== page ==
Featured Research

from universities, journals, and other organizations

Mammalian Neurogenesis Breaks Into The Most Static Brain Region

Date:
June 9, 2008
Source:
Public Library of Science
Summary:
Fifteen years ago, the discovery of adult neurogenesis (the production of new neurons) in the highly static, non-renewable mammalian brain was a breakthrough in neuroscience. Now new neuronal progenitors were found to be produced in the cerebellum of young and adult rabbits. This is rather astonishing since the mammalian cerebellum is known as one of the most static brain regions, wherein microscopic synaptic remodelling has long been considered as the only type of plasticity.

Fifteen years ago, the discovery of adult neurogenesis (the production of new neurons) in the highly static, non-renewable mammalian brain was a breakthrough in neuroscience. Most emphasis was put on the possibility to figure out new strategies for brain repair against the threath of neurodegenerative diseases. Yet, unlike lower vetebrates, which are characterized by widespread postnatal neurogenesis, neurogenic sites in mammals are highly restricted within two very small regions. Hence, the fact that protracted neurogenesis in mammals is an exception rather than the rule slowes down hopes for generalized brain repair.

Work carried out in the recent past at the University of Turin, involving Federico Luzzati and Paolo Peretto at the Department of Animal Biology, and Giovanna Ponti and Luca Bonfanti at the Department of Veterinary Morphophysiology, revealed striking examples of structural plasticity and neurogenesis in the nervous system of rabbits. These Lagomorphs show remarkable differences under the profile of neurogenesis with respect to their close relatives Rodents (mice and rats).

Now, in a work published in PLoS ONE and coordinated by senior author Luca Bonfanti, new neuronal progenitors were found to be produced in the cerebellum of young and adult rabbits. This is rather astonishing since the mammalian cerebellum is known as one of the most static brain regions, wherein microscopic synaptic remodelling has long been considered as the only type of plasticity.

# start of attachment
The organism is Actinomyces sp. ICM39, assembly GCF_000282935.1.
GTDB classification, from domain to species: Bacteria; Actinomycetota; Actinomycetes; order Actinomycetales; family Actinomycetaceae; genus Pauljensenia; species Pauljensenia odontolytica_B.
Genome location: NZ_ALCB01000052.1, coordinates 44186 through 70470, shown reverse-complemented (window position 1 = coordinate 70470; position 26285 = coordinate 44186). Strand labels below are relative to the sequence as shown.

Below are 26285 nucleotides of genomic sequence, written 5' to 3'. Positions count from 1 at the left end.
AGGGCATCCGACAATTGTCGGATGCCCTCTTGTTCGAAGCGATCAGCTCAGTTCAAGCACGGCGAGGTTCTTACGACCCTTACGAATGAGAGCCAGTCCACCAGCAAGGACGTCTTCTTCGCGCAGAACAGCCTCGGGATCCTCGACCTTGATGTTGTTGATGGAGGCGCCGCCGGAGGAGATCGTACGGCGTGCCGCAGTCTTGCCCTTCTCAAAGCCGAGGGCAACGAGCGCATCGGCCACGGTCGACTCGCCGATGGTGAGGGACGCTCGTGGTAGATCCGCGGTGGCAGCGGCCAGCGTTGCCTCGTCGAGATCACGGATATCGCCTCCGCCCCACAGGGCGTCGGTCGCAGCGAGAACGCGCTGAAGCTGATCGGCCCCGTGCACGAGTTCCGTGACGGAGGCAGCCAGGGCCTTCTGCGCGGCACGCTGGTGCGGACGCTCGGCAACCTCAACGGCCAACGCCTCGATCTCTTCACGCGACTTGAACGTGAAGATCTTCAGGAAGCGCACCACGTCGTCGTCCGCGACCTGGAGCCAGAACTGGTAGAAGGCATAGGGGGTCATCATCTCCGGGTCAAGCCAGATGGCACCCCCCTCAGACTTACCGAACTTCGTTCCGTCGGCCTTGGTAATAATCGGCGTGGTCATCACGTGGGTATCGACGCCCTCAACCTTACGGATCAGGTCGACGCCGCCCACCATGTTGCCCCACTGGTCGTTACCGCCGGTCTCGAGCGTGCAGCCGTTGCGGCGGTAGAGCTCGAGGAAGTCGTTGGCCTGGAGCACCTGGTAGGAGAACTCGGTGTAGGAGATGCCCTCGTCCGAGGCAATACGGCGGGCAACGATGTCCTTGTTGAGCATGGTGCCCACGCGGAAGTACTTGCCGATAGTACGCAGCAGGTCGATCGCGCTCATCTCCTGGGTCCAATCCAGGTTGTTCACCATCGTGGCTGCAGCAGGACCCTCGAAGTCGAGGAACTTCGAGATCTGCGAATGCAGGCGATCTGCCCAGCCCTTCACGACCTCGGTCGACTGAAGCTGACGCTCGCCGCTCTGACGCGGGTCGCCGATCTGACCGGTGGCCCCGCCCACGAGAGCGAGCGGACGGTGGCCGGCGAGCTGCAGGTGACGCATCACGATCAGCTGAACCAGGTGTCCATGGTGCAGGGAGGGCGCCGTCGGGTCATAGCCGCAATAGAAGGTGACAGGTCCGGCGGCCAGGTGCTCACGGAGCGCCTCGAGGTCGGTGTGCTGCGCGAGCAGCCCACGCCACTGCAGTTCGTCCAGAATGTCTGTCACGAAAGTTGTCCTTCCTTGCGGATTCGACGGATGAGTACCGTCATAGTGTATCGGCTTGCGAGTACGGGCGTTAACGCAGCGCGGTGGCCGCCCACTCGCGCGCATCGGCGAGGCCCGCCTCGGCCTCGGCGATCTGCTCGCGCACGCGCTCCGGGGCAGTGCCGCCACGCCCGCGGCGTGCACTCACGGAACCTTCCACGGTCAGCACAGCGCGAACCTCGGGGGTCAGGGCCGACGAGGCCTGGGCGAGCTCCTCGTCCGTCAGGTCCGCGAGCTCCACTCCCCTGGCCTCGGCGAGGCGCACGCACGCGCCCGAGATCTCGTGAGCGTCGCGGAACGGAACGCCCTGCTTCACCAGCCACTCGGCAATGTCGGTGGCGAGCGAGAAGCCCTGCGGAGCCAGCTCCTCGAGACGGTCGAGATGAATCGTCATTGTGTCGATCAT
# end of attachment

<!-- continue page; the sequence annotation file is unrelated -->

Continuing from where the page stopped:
In addition, unlike the two 'classic' neurogenic sites, the 'alternative' neurogenic sites discovered in rabbits are not remnants of embryonic germinal layers. These new cells are produced from neural progenitors localized within the mature brain parenchyma, thus representing a more widespread source of neurons and glial cells. This fact supports the emerging hypothesis that the existence of actively dividing parenchymal cell progenitors could be more interesting than stem cells located in neurogenic sites, at least for future perspectives of brain repair.

Under the functional profile, the unusual neurogenesis observed in rabbits could be related to a relatively longer lifespan of these animals, if compared to the short lived Rodents. This hypothesis opens new fields of research in humans, wherein adult neurogenic sites are known to exist, but less it is known about other regions of their large-sized brain.

The Compagnia di San Paolo, the University of Turin, and the Regione Piemonte funded this study.


Story Source:

The above story is based on materials provided by Public Library of Science. Note: Materials may be edited for content and length.


Journal Reference:

  1. Ponti et al. Genesis of Neuronal and Glial Progenitors in the Cerebellar Cortex of Peripuberal and Adult Rabbits. PLoS ONE, 2008; 3 (6): e2366 DOI: 10.1371/journal.pone.0002366